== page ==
Mr Hunt added: "We are rightly proud of the core founding values of the NHS, particularly that no one, regardless of income, should be deprived of the best care.

"These failings of basic human compassion represent perhaps the most shocking betrayal of NHS founding values in its history.

"And a betrayal of the vast majority of doctors, nurses and care assistants who joined the profession because of their innate compassion and humanity."

PA

Start your day with The Independent, sign up for daily news emails
Have you tried new the Independent Digital Edition apps?
News
ebookA unique anthology of reporting and analysis of a crucial period of history
Latest stories from i100
Have you tried new the Independent Digital Edition apps?
Independent Dating
and  

By clicking 'Search' you
are agreeing to our
Terms of Use.

iJobs Job Widget
iJobs General

Guru Careers: Software Developer / C# Developer

£40-50K: Guru Careers: We are seeking an experienced Software / C# Developer w...

Guru Careers: Software Developer

£35 - 40k + Benefits: Guru Careers: We are seeking a Software Developer (JavaS...

SThree: Trainee Recruitment Consultant / Resourcer

£18000 - £23000 per annum + Commission: SThree: As a Trainee Recruitment Consu...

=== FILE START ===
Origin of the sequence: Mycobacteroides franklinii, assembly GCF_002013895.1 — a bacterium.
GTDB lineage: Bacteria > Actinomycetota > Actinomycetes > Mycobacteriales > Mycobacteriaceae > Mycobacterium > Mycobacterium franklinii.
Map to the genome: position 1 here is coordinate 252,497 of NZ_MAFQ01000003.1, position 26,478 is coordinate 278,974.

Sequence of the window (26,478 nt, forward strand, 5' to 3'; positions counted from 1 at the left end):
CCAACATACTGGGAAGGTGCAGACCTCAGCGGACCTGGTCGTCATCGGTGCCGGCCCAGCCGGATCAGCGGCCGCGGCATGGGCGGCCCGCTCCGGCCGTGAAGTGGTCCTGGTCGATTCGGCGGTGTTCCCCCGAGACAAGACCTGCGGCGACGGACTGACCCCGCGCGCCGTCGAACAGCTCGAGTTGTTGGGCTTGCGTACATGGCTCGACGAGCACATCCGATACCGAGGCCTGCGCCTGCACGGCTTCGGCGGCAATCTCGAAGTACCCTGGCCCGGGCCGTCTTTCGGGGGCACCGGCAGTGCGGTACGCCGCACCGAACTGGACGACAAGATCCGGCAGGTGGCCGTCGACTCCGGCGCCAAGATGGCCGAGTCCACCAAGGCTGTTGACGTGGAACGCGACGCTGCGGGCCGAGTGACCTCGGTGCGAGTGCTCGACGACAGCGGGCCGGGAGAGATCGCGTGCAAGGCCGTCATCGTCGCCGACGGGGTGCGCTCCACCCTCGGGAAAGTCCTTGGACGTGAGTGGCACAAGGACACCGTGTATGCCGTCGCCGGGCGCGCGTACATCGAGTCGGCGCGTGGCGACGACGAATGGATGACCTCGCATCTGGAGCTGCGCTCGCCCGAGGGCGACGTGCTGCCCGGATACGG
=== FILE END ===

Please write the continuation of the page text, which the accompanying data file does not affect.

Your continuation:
Ashdown Group: UI Developer - (UI, HTML, CSS, JavaScript, AngularJS)

£25000 - £40000 per annum: Ashdown Group: UI Developer - (UI, JavaScript, HTML...

Day In a Page

Abuse - and the hell that came afterwards

Abuse - and the hell that follows

James Rhodes on the extraordinary legal battle to publish his memoir
Why we need a 'tranquility map' of England, according to campaigners

It's oh so quiet!

The case for a 'tranquility map' of England
'Timeless fashion': It may be a paradox, but the industry loves it

'Timeless fashion'

It may be a paradox, but the industry loves it
If the West needs a bridge to the 'moderates' inside Isis, maybe we could have done with Osama bin Laden staying alive after all

Could have done with Osama bin Laden staying alive?

Robert Fisk on the Fountainheads of World Evil in 2011 - and 2015
New exhibition celebrates the evolution of swimwear

Evolution of swimwear

From bathing dresses in the twenties to modern bikinis
Sun, sex and an anthropological study: One British academic's summer of hell in Magaluf